With all the wisdom of a rising sophomore, I tend to view the previous year with an overwhelming sense of nostalgia. My excitement mounted day by day as I came closer to arriving on campus. I could almost taste the surge of independence, the stimulating new academic course load and the booming social scene that would make up a perfect first year.
Looking at how my first year at Pitt actually unfolded, though, I recognize that while I did enjoy the freedom and novelty, I had not anticipated the feelings of anxiety and loneliness that can come with uprooting one’s life and diving headfirst into a completely new environment.
I’m not the only one who faced mental health hurdles during this pivotal new chapter of life. A study from the American Psychological Association in 2018 found more than one third of first-year students reported symptoms consistent with a mental health disorder. And in a survey by the Association for University and College Counseling Center Directors, 95% of counseling center directors surveyed reported that the number of students facing significant mental health concerns is an increasing problem at their school.
Clearly, no one is alone in battling depression, anxiety or other mental health issues, especially in their first year. Here are four tips that helped me through what Gregg Henriques, Ph.D., director of the Combined Clinical and School Psychology Doctoral Program at James Madison University, calls the “College Student Mental Health Crisis.”
Entering college, I had an incredibly unsustainable view of what “studying” looked like. As a chronic procrastinator, I filled my first semester with all-nighters, panicked cram sessions and anxiety-ridden attempts to score the 4.0 GPA I viewed as a standard of success. Jeffrey M Ellenbogen, Jessica D Payne and Robert Stickgold of the Division of Sleep Medicine at Harvard Medical School found that pushing yourself beyond healthy limits not only has negative effects on your mental health, but actually hinders your efforts to achieve a goal.
“Lack of adequate sleep affects mood, motivation, judgment, and our perception of events,” they wrote. “Research suggests that sleep plays an important role in memory, both before and after learning a new task.”
Sleep not only gives your hippocampus time to encode the information you’re studying, but also gives your mind much needed respite from the stressors of the day. Whether it’s committing to leave Hillman Library for some much earned sleep by midnight (yes, even if it means skipping some material) or choosing to stay in to watch a movie and rest rather than venture into South Oakland on a Friday night, self-restraint is key to managing your mental health.
Find alone time
For many, college is the first time they had to share a living space with anyone, let alone a virtual stranger they met on Facebook. Living in tight quarters with someone else, learning in large lecture halls with more than 300 of your peers and eating in a dining hall surrounded by mobs of hungry young adults means first-years in particular typically face a lack of “me time.” However, according to research from Reed W. Larson of the University of Illinois, teenagers struggling with depression experienced significant relief from depressive symptoms after time alone. Taking a walk through Schenley Park or doodling in the Center for Creativity, located on the bottom floor of the University Store, are great ways to check in with yourself and your mental health.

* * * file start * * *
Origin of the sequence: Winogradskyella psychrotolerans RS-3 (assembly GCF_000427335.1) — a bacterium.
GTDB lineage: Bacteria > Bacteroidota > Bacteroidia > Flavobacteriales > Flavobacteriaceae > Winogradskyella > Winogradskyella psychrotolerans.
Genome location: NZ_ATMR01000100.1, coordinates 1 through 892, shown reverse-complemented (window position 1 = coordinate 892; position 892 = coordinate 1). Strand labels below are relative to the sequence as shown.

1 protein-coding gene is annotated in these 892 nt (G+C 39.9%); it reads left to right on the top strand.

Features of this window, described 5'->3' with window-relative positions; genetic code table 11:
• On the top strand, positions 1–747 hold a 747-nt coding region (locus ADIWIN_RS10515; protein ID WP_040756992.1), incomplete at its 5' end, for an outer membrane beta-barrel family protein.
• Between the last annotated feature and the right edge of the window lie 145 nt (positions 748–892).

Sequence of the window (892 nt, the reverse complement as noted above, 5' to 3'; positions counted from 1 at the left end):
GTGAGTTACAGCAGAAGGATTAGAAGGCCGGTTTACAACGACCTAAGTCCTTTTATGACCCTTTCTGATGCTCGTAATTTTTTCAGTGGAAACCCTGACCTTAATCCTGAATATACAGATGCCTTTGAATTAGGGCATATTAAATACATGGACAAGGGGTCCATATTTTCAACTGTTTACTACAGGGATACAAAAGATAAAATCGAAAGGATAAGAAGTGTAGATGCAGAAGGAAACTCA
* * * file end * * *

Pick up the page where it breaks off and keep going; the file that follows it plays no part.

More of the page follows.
Establish a routine
Going from having classes non-stop from 8 a.m. to 3 p.m. Monday through Friday to a much more lax and individualized schedule is not easy. While each day may look different depending on your classes and extracurriculars, it is imperative to anchor yourself with some sort of a daily routine. Prioritizing seven to eight hours of sleep, blocking in regular time for self-care and maintaining a healthy eating schedule are great ways to help your mental health. In fact, research from our very own University of Pittsburgh School of Medicine found a daily routine greatly benefitted patients with bipolar disorder. Dr. Steve Orma, a CBT clinical psychologist, explained that specific elements of a routine can also help anxiety.
“To manage anxiety you need to consistently check in with yourself about what you’re worrying about, then address it,” Orma said. “Just as we create routines with exercise for our physical bodies, we should do the same for our mental health. One way to do this is scheduling ‘thinking time’ to think through any problems or worries weighing on you instead of letting them build up.”
Pitt is a diverse and inclusive campus with opportunities for people of all interests and backgrounds. Joining one of Pitt’s 600+ student organizations of like-minded peers can not only allow you to get more involved at the University, but can be a great way to find people to lean on. At the end of the day, serious mental health problems can’t always be solved on your own.
The University Counseling Center, located in the Wellness Center on the 2nd floor of Nordenberg Hall, is a great free service offered at Pitt. Mental health professionals are excellent resources to help you through whatever your first year throws your way.